Complications after pancreatectomy for neuroendocrine tumors: a national study

UMMS Affiliation

Department of Surgery

Publication Date


Document Type



Adult; Aged; Aged, 80 and over; Female; Hospitals; Humans; Male; Middle Aged; Multivariate Analysis; Neuroectodermal Tumors; *Pancreatectomy; Pancreatic Neoplasms; Postoperative Complications; Retrospective Studies; United States; Young Adult




BACKGROUND: Although resection of pancreatic neuroendocrine tumors (PNETs) has a demonstrated survival advantage, further evaluation of the overall morbidity of these procedures is needed. Our objective was to examine a composite outcome of major postoperative complications, including in-hospital mortality.

MATERIALS AND METHODS: The Nationwide Inpatient Sample (NIS), 1998-2006, was used to identify all patients with a diagnosis of PNET who had undergone pancreatectomy. Candidate predictors consisted of patient and hospital characteristics. Univariate analyses included chi(2) tests. Multivariate analyses were performed with logistic regression to determine which predictors were independently associated with the composite outcome.

RESULTS: A total of 463 (2274 nationally weighted) patients were identified. Overall composite postoperative complication rate was 29.6%. The majority of complications involved infections (11.1%), digestive complications (8.8%), or pulmonary compromise (7.3%). In-hospital mortality rate was 1.7%. High Charlson comorbidity score, procedure type of Whipple or total pancreatectomy, and urban hospital location were all associated with significantly increased complication rate. Logistic regression analysis demonstrated: Charlson score of > or =3 versus score of 0 (adjusted odds ratio (OR) 4.1, 95% confidence interval (CI) 2.1-8.3), surgery type of Whipple or total pancreatectomy versus partial pancreatectomy (adjusted OR 2.7, 95% CI 1.8-4.1), and hospital location of urban versus rural (adjusted OR 4.5, 95% CI 3.0-6.9).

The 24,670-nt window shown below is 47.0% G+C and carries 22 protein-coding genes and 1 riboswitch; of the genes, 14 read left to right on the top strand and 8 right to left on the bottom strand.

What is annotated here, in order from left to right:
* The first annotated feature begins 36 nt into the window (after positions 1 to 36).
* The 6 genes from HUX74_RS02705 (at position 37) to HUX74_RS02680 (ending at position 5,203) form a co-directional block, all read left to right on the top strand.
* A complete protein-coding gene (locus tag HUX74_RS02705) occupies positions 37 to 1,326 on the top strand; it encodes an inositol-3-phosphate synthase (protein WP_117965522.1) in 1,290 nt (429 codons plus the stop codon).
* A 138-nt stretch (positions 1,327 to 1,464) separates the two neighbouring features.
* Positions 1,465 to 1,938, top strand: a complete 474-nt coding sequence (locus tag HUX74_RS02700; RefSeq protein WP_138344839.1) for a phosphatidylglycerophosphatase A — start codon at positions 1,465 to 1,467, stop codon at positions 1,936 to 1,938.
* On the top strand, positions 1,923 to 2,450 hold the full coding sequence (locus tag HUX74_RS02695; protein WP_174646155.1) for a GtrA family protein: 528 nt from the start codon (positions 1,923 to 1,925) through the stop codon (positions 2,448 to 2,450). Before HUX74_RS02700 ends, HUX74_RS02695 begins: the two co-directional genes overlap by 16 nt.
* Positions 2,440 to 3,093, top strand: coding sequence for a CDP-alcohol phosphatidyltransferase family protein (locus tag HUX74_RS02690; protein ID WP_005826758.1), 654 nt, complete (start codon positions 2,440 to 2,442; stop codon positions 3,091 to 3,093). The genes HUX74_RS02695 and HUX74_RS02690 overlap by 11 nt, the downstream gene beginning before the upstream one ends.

CONCLUSIONS: While in-hospital mortality rates are low for surgical resection of PNETs, there is a considerable overall postoperative complication rate associated with these procedures. Careful patient and surgery selection may be the key to a surgical treatment approach for PNETs that may optimize outcomes.

DOI of Published Version



J Surg Res. 2010 Sep;163(1):63-8. Epub 2010 May 9. Link to article on publisher's site

Journal/Book/Conference Title

The Journal of surgical research

Related Resources

Link to Article in PubMed

PubMed ID